Courageous Joan Wilson shows we have the faith to heal bitter divisions
One of the people I most admire is Joan Wilson, whose daughter Marie died after a Provisional IRA no-warning bomb exploded beside the Enniskillen Cenotaph 29 years ago this week. Ten other people died and many were severely injured.
Joan's husband Senator Gordon Wilson, who was badly injured in the blast, rose to local and international prominence when he gave a remarkable interview that evening to a BBC Radio Ulster reporter.
He said that he bore "no ill-will" and, although it took him quite some time to forgive the perpetrators of the explosion, he said that he prayed for them every night.
Some years later I wrote a book about Marie and in it I recorded the words of Joan after watching her daughter die in the Erne Hospital.
She told me: "I could only utter the words 'The Lord gave, the Lord has taken away. Blessed be the name of the Lord'. I knew that I had to lean hard on the Lord now. He was my only strength." How noble that was.
Sadly, tragedy followed after tragedy. A few years later Joan lost her son Peter in a motor accident and later her husband Gordon died.
With great courage Joan rebuilt her life through the love of family and friends and this week she experienced the joy of the birth of two great-grand-daughters on the eve of the anniversary of Marie's death.
For some 28 years I have kept in touch with Joan and when I met her in Enniskillen in August her strong spirit still shone through.
I mention Joan in detail because she was one of the people whose suffering and family tragedy I knew at first hand.
Sadly, she was not the only one. There are many other survivors and families of those dead and injured during the Troubles.
It is hard to take in the anguish of thousands of people, but the memory of one individual or family hits home.
What must it be like, therefore, for the families of those who died or were badly injured in two world wars and in many other conflicts?
All we can do in this Week of Remembrance is to stand at a cenotaph and attend a church service to honour the dead and perhaps ask ourselves: how could this have happened?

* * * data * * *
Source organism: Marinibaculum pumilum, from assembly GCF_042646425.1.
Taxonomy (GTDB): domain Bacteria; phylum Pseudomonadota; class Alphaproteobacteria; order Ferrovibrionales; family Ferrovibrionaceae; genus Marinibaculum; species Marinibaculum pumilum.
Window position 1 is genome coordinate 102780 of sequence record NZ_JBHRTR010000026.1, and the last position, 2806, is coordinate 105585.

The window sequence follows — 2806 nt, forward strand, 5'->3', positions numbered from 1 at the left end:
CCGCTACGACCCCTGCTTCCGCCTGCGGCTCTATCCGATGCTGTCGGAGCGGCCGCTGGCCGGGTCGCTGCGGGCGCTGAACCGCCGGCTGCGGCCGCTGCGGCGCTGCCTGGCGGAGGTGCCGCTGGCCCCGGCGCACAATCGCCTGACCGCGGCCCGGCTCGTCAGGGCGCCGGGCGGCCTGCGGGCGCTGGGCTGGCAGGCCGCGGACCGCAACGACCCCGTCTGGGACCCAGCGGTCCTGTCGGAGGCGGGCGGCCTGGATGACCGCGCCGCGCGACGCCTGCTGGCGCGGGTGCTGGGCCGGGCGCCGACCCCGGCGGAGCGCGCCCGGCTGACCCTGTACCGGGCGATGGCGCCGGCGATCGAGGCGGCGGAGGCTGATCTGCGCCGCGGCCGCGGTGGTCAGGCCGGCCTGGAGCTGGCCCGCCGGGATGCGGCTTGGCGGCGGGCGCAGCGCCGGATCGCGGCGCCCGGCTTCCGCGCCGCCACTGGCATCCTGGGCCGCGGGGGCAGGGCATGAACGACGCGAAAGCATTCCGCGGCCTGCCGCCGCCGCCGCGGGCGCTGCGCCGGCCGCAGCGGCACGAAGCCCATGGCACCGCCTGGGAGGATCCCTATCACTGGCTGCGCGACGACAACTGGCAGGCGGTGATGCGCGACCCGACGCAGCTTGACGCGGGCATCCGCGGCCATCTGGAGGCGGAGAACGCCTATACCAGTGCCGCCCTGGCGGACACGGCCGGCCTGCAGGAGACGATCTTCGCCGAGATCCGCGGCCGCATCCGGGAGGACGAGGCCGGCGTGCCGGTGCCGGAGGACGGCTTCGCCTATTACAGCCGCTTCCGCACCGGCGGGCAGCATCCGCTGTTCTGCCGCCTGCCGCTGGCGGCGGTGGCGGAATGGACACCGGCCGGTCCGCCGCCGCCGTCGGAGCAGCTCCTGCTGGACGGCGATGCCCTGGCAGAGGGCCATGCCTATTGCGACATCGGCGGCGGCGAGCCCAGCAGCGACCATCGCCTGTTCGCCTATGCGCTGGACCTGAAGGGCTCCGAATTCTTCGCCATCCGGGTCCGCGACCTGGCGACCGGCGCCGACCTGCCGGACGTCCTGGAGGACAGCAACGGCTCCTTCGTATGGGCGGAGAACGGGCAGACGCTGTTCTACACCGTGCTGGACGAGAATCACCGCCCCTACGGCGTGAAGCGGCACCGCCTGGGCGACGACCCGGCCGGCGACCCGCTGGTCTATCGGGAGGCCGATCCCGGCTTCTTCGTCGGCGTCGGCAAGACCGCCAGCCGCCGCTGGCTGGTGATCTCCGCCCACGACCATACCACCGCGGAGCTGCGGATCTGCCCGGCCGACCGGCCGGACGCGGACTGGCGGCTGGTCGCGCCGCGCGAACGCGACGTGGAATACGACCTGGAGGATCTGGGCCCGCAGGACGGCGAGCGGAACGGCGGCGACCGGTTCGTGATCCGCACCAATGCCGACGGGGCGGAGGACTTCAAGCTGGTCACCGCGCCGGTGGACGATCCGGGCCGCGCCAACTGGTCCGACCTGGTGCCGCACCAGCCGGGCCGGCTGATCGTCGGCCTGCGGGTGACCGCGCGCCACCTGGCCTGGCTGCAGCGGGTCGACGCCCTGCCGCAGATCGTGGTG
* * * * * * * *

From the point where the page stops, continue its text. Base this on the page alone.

Tragically, however, we might also ask ourselves is the world a better place since all this sacrifice took place.
Western Europe, thankfully, has experienced peace for nearly two generations but the strains are now apparent.
The European nations are grappling with a virtually insoluble migrant problem, and the unfortunate reality of Brexit has taken us on a perilous path where no-one in the UK or the EU knows where it will lead in the long run.
In the USA we have witnessed the seismic shock of president-elect Donald Trump, which has created a huge political earthquake.
The people have spoken, but one is entitled to ask - as with Brexit - are 'the people' right? Democracy, as someone once said, is the least flawed of all the other options.
The mesmeric but distasteful Mr Trump has shown himself, so far, to be totally unsuitable for the role of president, despite his honeyed acceptance speech.
However, as Hillary Clinton said in her eloquent and moving final address, we must treat him, at least, with an open mind.
The people of America and of the UK will have to live with the harsh realities of their democratic votes and only time will tell whether their choices lead to chaos or stability.
In the meantime, we might reflect during this Remembrance weekend on the great divisions in so many countries and other parts of the world, including our own.
The sombre truth is that we all have to learn to live with division - and try to bring healing.
If we fail to do so, we will remain in a perilous condition, and future Remembrance Days may witness even more casualties, despite the supreme sacrifices of those we are honouring this week.